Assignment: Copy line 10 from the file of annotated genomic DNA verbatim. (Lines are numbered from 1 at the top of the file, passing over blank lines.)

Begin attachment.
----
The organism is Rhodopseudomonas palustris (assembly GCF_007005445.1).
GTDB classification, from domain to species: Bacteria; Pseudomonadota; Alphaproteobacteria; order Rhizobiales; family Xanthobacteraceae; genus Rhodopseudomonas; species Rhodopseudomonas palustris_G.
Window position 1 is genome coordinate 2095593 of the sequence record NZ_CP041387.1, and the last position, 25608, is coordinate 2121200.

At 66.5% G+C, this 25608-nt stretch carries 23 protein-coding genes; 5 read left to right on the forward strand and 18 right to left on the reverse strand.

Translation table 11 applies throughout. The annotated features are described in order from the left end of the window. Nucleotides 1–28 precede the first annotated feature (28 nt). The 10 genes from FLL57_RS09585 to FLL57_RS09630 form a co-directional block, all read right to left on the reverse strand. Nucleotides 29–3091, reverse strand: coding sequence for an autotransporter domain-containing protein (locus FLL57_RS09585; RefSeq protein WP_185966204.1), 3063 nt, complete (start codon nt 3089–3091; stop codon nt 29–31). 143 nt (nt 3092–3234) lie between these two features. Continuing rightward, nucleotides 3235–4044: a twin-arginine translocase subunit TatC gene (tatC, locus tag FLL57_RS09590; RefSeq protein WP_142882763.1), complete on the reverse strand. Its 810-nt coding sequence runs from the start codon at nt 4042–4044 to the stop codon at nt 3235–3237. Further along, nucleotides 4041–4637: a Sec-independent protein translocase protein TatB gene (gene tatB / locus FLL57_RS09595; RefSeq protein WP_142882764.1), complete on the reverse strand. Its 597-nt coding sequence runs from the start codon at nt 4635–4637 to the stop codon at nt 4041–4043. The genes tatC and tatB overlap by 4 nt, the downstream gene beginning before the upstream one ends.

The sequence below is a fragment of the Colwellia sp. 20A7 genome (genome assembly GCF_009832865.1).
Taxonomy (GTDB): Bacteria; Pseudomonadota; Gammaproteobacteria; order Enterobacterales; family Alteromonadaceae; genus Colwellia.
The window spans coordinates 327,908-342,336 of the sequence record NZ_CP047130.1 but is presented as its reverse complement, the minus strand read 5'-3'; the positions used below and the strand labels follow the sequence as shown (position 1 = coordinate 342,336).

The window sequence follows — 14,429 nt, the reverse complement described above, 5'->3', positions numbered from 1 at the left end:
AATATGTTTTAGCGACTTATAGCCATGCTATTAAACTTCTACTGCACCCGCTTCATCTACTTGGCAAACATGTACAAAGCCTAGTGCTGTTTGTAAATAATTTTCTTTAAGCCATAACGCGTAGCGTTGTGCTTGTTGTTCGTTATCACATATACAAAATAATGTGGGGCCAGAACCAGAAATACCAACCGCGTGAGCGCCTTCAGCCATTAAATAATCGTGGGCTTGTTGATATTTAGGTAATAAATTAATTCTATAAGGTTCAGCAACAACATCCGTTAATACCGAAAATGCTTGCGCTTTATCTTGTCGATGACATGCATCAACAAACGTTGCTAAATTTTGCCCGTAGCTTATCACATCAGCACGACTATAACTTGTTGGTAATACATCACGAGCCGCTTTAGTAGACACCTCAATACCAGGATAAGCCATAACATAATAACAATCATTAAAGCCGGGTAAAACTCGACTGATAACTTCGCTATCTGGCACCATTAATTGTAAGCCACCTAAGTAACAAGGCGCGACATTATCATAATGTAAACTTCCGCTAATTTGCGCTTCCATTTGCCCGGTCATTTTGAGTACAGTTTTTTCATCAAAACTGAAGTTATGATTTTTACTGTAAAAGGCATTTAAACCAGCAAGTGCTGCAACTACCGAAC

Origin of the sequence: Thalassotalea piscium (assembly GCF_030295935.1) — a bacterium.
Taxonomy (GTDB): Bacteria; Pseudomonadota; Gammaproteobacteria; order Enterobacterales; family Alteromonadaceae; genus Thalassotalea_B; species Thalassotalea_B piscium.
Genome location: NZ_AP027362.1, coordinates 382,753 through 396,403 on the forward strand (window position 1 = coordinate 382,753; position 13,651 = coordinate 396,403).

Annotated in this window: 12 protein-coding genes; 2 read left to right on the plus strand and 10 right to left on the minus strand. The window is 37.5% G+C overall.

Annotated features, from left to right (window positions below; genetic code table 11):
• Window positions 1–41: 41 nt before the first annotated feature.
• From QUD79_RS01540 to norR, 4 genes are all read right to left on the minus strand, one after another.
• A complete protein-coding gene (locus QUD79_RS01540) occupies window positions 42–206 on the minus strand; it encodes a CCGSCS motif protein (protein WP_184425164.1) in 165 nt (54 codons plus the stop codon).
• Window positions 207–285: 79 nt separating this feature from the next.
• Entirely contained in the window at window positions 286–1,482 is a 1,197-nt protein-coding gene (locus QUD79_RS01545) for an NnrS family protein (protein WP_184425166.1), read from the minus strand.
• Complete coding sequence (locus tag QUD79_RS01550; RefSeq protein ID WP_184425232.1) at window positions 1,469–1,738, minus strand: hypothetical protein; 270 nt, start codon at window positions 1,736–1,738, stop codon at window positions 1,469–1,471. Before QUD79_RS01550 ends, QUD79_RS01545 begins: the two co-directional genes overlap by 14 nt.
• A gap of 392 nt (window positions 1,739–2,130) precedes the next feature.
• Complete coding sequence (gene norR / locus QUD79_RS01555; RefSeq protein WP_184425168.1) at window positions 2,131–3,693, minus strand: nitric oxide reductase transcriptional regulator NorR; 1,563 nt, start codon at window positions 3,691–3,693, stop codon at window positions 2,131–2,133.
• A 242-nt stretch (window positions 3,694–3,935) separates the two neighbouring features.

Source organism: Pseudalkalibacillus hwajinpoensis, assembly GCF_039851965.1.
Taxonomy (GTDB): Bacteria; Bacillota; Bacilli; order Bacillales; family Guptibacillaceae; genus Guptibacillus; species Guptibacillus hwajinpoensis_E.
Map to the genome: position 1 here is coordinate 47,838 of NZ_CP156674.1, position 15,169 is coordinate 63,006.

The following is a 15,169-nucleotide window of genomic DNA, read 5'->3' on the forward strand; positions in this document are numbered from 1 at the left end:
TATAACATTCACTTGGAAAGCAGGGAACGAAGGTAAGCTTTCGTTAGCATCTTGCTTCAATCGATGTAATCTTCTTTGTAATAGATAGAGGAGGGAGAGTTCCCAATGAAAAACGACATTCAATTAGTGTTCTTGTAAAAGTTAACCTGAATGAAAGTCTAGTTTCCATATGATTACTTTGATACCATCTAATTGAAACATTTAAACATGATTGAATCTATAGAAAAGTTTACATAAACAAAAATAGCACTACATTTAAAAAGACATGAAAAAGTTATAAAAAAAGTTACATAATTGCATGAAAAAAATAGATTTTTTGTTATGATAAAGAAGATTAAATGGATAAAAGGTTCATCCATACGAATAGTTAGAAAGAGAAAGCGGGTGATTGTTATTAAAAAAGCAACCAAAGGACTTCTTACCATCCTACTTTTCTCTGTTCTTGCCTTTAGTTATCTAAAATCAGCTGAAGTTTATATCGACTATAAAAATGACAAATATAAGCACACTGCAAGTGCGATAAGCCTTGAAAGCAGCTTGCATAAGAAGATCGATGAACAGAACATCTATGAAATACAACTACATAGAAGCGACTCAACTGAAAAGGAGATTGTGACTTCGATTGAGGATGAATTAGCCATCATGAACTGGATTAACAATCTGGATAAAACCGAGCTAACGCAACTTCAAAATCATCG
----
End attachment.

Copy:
AATATGTTTTAGCGACTTATAGCCATGCTATTAAACTTCTACTGCACCCGCTTCATCTACTTGGCAAACATGTACAAAGCCTAGTGCTGTTTGTAAATAATTTTCTTTAAGCCATAACGCGTAGCGTTGTGCTTGTTGTTCGTTATCACATATACAAAATAATGTGGGGCCAGAACCAGAAATACCAACCGCGTGAGCGCCTTCAGCCATTAAATAATCGTGGGCTTGTTGATATTTAGGTAATAAATTAATTCTATAAGGTTCAGCAACAACATCCGTTAATACCGAAAATGCTTGCGCTTTATCTTGTCGATGACATGCATCAACAAACGTTGCTAAATTTTGCCCGTAGCTTATCACATCAGCACGACTATAACTTGTTGGTAATACATCACGAGCCGCTTTAGTAGACACCTCAATACCAGGATAAGCCATAACATAATAACAATCATTAAAGCCGGGTAAAACTCGACTGATAACTTCGCTATCTGGCACCATTAATTGTAAGCCACCTAAGTAACAAGGCGCGACATTATCATAATGTAAACTTCCGCTAATTTGCGCTTCCATTTGCCCGGTCATTTTGAGTACAGTTTTTTCATCAAAACTGAAGTTATGATTTTTACTGTAAAAGGCATTTAAACCAGCAAGTGCTGCAACTACCGAAC